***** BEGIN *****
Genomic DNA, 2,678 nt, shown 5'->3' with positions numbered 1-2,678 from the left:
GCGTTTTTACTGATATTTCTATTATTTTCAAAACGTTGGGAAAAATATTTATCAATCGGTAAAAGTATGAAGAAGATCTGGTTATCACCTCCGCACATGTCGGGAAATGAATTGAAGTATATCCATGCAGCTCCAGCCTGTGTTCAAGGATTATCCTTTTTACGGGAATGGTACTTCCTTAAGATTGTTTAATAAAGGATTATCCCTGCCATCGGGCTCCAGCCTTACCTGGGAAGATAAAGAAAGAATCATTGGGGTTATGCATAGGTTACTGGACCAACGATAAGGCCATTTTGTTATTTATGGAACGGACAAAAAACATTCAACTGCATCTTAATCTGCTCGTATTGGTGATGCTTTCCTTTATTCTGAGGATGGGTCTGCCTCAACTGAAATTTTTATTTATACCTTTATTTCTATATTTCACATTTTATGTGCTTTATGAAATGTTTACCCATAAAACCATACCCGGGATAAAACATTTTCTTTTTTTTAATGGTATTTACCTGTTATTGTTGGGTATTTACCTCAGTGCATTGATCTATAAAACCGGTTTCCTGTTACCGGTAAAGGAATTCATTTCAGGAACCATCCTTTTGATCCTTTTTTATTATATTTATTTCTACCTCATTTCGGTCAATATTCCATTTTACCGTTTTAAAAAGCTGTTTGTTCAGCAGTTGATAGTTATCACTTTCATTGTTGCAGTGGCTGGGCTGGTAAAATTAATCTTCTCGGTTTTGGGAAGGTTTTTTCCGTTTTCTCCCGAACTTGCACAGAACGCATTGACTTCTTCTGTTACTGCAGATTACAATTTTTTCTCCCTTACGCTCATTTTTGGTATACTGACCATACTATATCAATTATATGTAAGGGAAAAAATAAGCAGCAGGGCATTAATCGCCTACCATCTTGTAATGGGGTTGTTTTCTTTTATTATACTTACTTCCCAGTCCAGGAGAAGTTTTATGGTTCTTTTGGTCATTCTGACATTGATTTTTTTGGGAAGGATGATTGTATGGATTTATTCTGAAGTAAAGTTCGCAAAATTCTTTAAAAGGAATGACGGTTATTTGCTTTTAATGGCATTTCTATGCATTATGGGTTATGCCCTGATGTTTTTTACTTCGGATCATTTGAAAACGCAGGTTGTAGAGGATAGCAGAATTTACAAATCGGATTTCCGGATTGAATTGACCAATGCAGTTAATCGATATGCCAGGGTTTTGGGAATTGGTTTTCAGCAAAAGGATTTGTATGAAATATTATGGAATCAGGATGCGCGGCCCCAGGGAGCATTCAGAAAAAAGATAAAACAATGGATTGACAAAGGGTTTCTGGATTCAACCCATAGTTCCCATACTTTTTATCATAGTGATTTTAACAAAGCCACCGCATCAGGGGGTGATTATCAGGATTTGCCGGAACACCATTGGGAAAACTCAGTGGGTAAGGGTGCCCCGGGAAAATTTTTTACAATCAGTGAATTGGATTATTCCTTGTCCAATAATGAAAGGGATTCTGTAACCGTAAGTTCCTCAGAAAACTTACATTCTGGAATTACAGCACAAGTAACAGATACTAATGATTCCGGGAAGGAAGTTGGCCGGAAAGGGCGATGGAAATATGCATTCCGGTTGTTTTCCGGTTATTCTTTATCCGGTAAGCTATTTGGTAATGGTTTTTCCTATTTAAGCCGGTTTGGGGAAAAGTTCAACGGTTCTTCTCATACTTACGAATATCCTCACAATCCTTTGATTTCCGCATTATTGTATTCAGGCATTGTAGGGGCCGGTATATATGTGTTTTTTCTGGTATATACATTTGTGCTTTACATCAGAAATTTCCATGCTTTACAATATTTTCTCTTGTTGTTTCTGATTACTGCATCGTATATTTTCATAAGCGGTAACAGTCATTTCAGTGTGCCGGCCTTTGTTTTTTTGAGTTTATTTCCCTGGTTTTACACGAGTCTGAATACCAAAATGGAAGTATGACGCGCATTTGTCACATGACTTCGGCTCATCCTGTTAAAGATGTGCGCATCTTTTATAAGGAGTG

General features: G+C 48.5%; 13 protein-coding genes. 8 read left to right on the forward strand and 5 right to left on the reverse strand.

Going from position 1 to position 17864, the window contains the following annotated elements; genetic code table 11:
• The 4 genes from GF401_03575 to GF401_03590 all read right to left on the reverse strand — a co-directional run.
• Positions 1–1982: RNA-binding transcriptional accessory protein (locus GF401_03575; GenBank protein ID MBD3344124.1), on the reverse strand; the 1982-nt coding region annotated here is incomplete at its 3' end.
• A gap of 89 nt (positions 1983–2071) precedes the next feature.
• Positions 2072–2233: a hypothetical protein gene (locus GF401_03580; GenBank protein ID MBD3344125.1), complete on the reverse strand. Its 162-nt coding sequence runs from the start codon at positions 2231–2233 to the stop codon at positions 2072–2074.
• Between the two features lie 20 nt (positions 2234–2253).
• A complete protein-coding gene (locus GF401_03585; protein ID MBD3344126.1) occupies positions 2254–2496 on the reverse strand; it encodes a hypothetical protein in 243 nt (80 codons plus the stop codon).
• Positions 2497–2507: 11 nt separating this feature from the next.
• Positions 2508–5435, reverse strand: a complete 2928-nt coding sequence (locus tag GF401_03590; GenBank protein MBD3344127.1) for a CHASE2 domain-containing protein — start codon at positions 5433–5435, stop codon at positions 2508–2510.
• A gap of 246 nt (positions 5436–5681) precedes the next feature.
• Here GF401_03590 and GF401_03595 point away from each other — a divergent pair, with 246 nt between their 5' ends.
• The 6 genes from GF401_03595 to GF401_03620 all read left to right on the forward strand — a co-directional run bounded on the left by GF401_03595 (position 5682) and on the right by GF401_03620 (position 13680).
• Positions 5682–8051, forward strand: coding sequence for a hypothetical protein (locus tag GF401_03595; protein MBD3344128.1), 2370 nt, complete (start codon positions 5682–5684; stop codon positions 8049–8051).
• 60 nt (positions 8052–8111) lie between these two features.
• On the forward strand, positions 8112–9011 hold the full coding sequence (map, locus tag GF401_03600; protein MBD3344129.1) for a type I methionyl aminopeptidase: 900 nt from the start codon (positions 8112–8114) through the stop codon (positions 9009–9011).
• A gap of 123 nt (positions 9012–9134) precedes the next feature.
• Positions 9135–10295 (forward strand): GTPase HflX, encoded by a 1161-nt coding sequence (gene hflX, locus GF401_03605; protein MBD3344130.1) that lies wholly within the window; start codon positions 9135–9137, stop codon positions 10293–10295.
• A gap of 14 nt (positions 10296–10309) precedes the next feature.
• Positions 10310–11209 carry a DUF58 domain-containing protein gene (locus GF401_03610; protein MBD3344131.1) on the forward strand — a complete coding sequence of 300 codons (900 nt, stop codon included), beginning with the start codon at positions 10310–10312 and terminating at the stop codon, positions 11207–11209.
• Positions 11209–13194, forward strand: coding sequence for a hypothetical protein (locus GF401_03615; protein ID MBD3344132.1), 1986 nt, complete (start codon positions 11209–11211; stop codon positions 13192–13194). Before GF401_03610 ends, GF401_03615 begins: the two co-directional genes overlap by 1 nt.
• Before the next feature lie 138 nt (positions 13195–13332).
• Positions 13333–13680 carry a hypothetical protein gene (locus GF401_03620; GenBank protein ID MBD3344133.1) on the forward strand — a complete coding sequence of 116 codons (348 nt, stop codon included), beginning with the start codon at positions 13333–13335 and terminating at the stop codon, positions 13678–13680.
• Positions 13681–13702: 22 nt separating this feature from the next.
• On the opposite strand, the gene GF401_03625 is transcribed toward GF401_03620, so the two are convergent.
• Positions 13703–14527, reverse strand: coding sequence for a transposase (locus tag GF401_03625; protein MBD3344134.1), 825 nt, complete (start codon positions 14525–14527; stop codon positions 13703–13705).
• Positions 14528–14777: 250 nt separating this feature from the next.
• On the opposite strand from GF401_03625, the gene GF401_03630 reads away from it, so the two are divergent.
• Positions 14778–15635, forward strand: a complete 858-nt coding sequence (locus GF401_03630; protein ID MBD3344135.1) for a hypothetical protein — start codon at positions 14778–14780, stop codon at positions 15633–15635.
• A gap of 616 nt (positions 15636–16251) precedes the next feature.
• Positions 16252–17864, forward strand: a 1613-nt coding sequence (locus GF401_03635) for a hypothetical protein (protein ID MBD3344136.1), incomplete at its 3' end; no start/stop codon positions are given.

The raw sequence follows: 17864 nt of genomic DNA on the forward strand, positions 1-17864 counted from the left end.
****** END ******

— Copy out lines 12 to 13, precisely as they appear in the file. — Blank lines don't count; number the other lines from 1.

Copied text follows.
• Positions 2508–5435, reverse strand: a complete 2928-nt coding sequence (locus tag GF401_03590; GenBank protein MBD3344127.1) for a CHASE2 domain-containing protein — start codon at positions 5433–5435, stop codon at positions 2508–2510.
• A gap of 246 nt (positions 5436–5681) precedes the next feature.